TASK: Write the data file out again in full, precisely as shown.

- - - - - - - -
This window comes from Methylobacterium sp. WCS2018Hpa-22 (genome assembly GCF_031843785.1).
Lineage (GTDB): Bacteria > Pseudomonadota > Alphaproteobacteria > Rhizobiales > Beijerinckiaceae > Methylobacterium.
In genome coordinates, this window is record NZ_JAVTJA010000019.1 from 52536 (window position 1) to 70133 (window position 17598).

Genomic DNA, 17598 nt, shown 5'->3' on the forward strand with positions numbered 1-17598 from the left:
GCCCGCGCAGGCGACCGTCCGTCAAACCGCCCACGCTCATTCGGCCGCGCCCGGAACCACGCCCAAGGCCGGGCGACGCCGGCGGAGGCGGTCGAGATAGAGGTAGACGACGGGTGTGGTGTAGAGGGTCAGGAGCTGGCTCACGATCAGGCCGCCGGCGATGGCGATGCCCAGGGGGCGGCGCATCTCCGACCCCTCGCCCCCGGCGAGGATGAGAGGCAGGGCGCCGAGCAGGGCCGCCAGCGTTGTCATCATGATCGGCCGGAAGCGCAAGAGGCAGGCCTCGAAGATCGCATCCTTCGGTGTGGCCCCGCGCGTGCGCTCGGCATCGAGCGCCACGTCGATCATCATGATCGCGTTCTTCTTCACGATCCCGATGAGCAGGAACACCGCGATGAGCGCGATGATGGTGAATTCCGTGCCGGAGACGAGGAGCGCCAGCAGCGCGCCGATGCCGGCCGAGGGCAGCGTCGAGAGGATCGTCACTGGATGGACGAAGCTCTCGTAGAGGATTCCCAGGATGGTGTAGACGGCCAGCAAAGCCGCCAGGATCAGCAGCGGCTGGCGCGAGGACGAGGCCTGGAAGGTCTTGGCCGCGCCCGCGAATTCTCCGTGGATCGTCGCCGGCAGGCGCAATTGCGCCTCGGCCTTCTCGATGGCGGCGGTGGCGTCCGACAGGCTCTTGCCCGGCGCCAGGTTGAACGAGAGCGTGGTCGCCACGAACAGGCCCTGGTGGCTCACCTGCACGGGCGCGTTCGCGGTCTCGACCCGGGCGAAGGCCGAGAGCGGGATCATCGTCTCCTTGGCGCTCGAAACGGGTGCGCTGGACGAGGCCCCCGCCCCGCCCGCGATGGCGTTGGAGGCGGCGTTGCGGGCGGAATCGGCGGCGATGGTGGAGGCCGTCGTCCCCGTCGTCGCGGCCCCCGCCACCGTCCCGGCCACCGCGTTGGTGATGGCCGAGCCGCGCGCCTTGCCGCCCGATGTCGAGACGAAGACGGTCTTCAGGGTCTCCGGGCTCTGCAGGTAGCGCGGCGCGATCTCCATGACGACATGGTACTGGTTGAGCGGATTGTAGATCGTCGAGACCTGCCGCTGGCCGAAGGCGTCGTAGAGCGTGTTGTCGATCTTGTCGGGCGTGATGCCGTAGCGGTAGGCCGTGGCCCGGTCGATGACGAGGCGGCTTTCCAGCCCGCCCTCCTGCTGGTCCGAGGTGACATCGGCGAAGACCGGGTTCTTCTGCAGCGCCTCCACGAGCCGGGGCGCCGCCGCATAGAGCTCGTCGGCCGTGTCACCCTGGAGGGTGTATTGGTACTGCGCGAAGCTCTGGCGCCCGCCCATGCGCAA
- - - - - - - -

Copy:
This window comes from Methylobacterium sp. WCS2018Hpa-22 (genome assembly GCF_031843785.1).
Lineage (GTDB): Bacteria > Pseudomonadota > Alphaproteobacteria > Rhizobiales > Beijerinckiaceae > Methylobacterium.
In genome coordinates, this window is record NZ_JAVTJA010000019.1 from 52536 (window position 1) to 70133 (window position 17598).

Genomic DNA, 17598 nt, shown 5'->3' on the forward strand with positions numbered 1-17598 from the left:
GCCCGCGCAGGCGACCGTCCGTCAAACCGCCCACGCTCATTCGGCCGCGCCCGGAACCACGCCCAAGGCCGGGCGACGCCGGCGGAGGCGGTCGAGATAGAGGTAGACGACGGGTGTGGTGTAGAGGGTCAGGAGCTGGCTCACGATCAGGCCGCCGGCGATGGCGATGCCCAGGGGGCGGCGCATCTCCGACCCCTCGCCCCCGGCGAGGATGAGAGGCAGGGCGCCGAGCAGGGCCGCCAGCGTTGTCATCATGATCGGCCGGAAGCGCAAGAGGCAGGCCTCGAAGATCGCATCCTTCGGTGTGGCCCCGCGCGTGCGCTCGGCATCGAGCGCCACGTCGATCATCATGATCGCGTTCTTCTTCACGATCCCGATGAGCAGGAACACCGCGATGAGCGCGATGATGGTGAATTCCGTGCCGGAGACGAGGAGCGCCAGCAGCGCGCCGATGCCGGCCGAGGGCAGCGTCGAGAGGATCGTCACTGGATGGACGAAGCTCTCGTAGAGGATTCCCAGGATGGTGTAGACGGCCAGCAAAGCCGCCAGGATCAGCAGCGGCTGGCGCGAGGACGAGGCCTGGAAGGTCTTGGCCGCGCCCGCGAATTCTCCGTGGATCGTCGCCGGCAGGCGCAATTGCGCCTCGGCCTTCTCGATGGCGGCGGTGGCGTCCGACAGGCTCTTGCCCGGCGCCAGGTTGAACGAGAGCGTGGTCGCCACGAACAGGCCCTGGTGGCTCACCTGCACGGGCGCGTTCGCGGTCTCGACCCGGGCGAAGGCCGAGAGCGGGATCATCGTCTCCTTGGCGCTCGAAACGGGTGCGCTGGACGAGGCCCCCGCCCCGCCCGCGATGGCGTTGGAGGCGGCGTTGCGGGCGGAATCGGCGGCGATGGTGGAGGCCGTCGTCCCCGTCGTCGCGGCCCCCGCCACCGTCCCGGCCACCGCGTTGGTGATGGCCGAGCCGCGCGCCTTGCCGCCCGATGTCGAGACGAAGACGGTCTTCAGGGTCTCCGGGCTCTGCAGGTAGCGCGGCGCGATCTCCATGACGACATGGTACTGGTTGAGCGGATTGTAGATCGTCGAGACCTGCCGCTGGCCGAAGGCGTCGTAGAGCGTGTTGTCGATCTTGTCGGGCGTGATGCCGTAGCGGTAGGCCGTGGCCCGGTCGATGACGAGGCGGCTTTCCAGCCCGCCCTCCTGCTGGTCCGAGGTGACATCGGCGAAGACCGGGTTCTTCTGCAGCGCCTCCACGAGCCGGGGCGCCGCCGCATAGAGCTCGTCGGCCGTGTCACCCTGGAGGGTGTATTGGTACTGCGCGAAGCTCTGGCGCCCGCCCATGCGCAA